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Holy Apostles Church Cemetery, Oneida, Wisconsin

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  • Adam Poe Cornelius (1836 - 1910)
    Oneida Son of John Cornelius, Oneida Chief and Lena Doxtator Husband of Celicia Bread on October26, 1867 in Oneida, Brown, Wisconsin Father of Chester, Alice, Lillian, Laura and Frank Cornelius...
  • Celicia Cornelius (1845 - 1923)
    Oneida/ Turtle Clan Married Adam Poe Cornelius on October 26, 1867 in Oneida, Brown, Wisconsin Their children: Chester, Alice, Lillian, Laura and Frank Cornelius "Laura Cornelius Kellogg...
  • Dorothy Swamp (1911 - 1912)
    Oneida/Turtle Clan
  • Emery James Swamp (1909 - 1912)
    Oneida/Turtle Clan "13 Feb 1912, Page 5 - Green Bay Press-Gazette at" 13 Feb 1912, Page 5 - Green Bay Press-Gazette at N.p., n.d. Web. 15 Jun. 2018. . United State...
  • Cornelius Baird (1860 - 1925)
    Oneida Son of John and Sarah Baird Married Ida Skenandore, 1883 in Oneida, Brown, WI Their children: Nellie, Luther Reuben, Sherman Wilbert, Edna Sadie, Charles E., Murphy, Sarah, Chester, Maud...

Holy Apostles Church Cemetery resides in the town of Hobart in Oneida, Brown, Wisconsin. Also known as Holy Apostles Episcopal Church Cemetery, the church and cemetery are located on the Oneida Reservation. The earliest, recorded burials date from 1819. The cemetery is still active and interments are indigenous peoples and their families.

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The Oneida are apart of the Haudenosaunee Confederacy, along with the Seneca, Mohawk, Tuscarora, Onondaga and Cayuga peoples. Their lands lie mostly in New York State; however, many of them were pushed west into the Ohio Valley area, Oklahoma and Wisconsin. Some headed north into what is today, Canada, and the Six Nations Reserve.

"The Oneida people in New York had a relationship with Anglican and Episcopal missionaries since the very early 1700s. Longtime parishioner the late Gordy McLester’s most recent book of history is called A Chain Linking Two Traditions: The Wisconsin Oneidas and the Episcopal Church.
In 1816, the Episcopal Bishop of New York, John Henry Hobart, appointed Eleazer Williams to be a missionary to the Oneida people.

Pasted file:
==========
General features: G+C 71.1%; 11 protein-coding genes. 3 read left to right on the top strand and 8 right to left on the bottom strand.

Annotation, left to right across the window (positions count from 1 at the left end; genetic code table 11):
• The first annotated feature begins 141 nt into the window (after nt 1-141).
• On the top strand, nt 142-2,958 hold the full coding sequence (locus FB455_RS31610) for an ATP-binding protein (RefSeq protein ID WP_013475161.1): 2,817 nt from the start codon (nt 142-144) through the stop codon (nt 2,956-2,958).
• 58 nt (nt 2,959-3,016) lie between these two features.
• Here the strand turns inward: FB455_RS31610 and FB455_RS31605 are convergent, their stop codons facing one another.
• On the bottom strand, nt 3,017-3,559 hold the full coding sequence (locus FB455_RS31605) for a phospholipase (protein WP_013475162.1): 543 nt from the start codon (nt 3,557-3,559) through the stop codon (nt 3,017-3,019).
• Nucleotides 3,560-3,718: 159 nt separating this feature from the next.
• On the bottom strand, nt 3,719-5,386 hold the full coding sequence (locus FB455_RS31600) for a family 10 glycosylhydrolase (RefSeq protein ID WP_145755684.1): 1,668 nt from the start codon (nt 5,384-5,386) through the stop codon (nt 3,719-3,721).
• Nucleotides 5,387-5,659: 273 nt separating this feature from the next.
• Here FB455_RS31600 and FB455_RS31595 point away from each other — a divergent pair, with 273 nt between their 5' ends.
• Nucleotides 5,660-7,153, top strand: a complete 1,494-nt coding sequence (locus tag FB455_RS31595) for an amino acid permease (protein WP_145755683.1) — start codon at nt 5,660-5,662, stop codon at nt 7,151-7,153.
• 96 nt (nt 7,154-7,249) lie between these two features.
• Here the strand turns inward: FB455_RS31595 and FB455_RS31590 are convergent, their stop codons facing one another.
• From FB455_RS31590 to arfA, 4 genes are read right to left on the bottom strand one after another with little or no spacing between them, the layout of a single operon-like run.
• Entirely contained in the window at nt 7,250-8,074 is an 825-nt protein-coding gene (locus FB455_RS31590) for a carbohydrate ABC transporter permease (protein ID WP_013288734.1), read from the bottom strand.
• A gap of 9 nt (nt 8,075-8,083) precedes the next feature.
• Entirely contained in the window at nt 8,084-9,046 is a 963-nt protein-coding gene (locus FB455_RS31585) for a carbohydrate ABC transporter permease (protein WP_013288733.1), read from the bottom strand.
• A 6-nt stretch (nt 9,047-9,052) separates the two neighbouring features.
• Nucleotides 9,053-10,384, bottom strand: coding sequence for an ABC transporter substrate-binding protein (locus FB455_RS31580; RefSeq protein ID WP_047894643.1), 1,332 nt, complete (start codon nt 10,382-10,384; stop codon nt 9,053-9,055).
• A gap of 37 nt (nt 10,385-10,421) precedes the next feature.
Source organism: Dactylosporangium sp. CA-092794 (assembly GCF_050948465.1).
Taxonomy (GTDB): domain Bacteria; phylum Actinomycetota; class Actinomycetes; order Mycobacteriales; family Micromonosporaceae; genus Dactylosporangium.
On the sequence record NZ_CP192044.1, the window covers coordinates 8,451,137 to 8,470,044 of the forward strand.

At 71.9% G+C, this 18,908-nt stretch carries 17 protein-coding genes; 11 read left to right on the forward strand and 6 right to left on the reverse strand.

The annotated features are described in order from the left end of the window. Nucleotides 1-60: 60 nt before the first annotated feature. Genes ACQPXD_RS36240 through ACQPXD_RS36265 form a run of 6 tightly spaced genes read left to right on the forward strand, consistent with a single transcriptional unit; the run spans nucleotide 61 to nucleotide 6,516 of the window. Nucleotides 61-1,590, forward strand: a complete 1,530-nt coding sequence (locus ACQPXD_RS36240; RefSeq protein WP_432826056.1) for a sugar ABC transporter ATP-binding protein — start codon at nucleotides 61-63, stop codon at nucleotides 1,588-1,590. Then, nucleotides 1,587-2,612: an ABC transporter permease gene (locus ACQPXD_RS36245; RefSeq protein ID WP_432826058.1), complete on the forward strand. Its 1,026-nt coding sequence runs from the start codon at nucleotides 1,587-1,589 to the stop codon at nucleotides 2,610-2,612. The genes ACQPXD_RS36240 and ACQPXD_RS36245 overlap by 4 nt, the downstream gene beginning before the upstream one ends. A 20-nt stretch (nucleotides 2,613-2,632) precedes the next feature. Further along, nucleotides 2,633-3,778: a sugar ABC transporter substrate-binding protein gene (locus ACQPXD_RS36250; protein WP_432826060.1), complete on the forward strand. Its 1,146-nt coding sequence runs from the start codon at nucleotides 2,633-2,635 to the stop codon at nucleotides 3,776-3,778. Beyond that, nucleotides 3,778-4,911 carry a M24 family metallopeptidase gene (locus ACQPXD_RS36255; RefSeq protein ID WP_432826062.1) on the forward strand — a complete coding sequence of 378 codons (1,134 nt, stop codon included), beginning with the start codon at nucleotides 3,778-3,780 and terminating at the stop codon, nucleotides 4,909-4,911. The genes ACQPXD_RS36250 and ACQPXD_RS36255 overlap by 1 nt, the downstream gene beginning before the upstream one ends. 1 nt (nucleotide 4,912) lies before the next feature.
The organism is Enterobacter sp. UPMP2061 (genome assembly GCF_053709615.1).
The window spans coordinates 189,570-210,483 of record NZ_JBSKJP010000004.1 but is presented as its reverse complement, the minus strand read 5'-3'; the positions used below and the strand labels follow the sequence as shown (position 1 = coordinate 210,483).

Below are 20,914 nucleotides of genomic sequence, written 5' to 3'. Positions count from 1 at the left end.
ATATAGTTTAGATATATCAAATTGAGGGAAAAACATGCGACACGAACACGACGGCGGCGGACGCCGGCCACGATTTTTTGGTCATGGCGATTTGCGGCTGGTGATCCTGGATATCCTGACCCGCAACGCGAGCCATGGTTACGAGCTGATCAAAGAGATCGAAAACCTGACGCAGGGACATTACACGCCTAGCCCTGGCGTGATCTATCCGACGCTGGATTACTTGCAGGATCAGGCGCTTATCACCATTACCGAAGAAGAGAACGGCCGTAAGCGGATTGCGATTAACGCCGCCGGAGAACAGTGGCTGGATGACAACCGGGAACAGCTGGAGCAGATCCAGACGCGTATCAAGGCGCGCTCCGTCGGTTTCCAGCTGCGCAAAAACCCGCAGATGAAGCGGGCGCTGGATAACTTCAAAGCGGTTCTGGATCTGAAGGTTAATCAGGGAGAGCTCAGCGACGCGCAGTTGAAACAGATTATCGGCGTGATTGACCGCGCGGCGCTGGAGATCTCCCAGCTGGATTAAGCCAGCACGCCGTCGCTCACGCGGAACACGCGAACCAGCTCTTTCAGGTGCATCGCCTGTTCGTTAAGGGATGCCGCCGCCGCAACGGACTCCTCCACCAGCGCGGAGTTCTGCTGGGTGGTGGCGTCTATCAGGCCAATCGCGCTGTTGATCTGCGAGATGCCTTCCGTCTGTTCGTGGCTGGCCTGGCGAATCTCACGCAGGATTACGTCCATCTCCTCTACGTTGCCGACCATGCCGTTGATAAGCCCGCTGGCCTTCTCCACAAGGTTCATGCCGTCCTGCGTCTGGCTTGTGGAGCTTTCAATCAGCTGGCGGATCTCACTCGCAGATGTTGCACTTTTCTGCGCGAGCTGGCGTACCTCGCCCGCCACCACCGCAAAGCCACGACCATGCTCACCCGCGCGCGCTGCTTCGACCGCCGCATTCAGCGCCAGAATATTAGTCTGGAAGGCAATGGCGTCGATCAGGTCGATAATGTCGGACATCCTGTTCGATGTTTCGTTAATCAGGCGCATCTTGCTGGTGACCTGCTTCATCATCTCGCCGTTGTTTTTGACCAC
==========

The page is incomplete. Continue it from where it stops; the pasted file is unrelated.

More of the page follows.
After they moved to Wisconsin in1822, the Episcopalian Oneidas first gathered beneath the trees to worship.

Then in 1825, a little log church was built on top of a hill that is now the cemetery. The Oneidas wanted their new church to bear the name of their “Father”, Bishop Hobart, and they received permission to call it the Hobart Church (later, Holy Apostles Church)."

Holy Apostles History

"The Church of the Holy Apostles is the oldest Indian mission of the Episcopal Church, tracing its roots to the earliest Anglican missionaries from the Church of England and the Society for the Propagation of the Gospel Society for the Propagation of the Gospel in the area that later became central New York, around Oneida Lake....

The Episcopal Mission was part of Oneida Reservation land held in trust by the United States and continued as such under the various land permutations until title was transferred by the United States to the Trustees of the Diocese of Fond du Lac by an Act of Congress through a patent deed in 1909.
In 1908, Indian Claim 141 is purchased from the Powles family to allow for expansion of the cemetery."


Notable People

  • Chief Schenando, last of the New York chiefs who headed up the Oneidas when they came west. A descendant of the famous Chief Schenando who was a friend of George Washington, he was a noted orator. He died in 1897 and is buried in the Holy Apostles cemetery.
  • Chief Daniel Bread was a famous Council Chief and prominent in the affairs of the Oneida, both in New York and Wisconsin. He died in 1873 and is buried in the Holy Apostles cemetery.
  • Nancy Cornelius, the first trained Indian nurse in the United States.